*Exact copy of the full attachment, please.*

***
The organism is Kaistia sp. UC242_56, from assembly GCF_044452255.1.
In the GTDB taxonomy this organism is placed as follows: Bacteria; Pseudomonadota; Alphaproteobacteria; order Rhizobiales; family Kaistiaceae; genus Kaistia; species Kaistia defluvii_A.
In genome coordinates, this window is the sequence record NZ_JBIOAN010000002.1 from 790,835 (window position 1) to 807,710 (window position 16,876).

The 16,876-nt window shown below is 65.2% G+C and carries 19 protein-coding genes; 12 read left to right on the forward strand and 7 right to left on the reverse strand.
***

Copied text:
The organism is Kaistia sp. UC242_56, from assembly GCF_044452255.1.
In the GTDB taxonomy this organism is placed as follows: Bacteria; Pseudomonadota; Alphaproteobacteria; order Rhizobiales; family Kaistiaceae; genus Kaistia; species Kaistia defluvii_A.
In genome coordinates, this window is the sequence record NZ_JBIOAN010000002.1 from 790,835 (window position 1) to 807,710 (window position 16,876).

The 16,876-nt window shown below is 65.2% G+C and carries 19 protein-coding genes; 12 read left to right on the forward strand and 7 right to left on the reverse strand.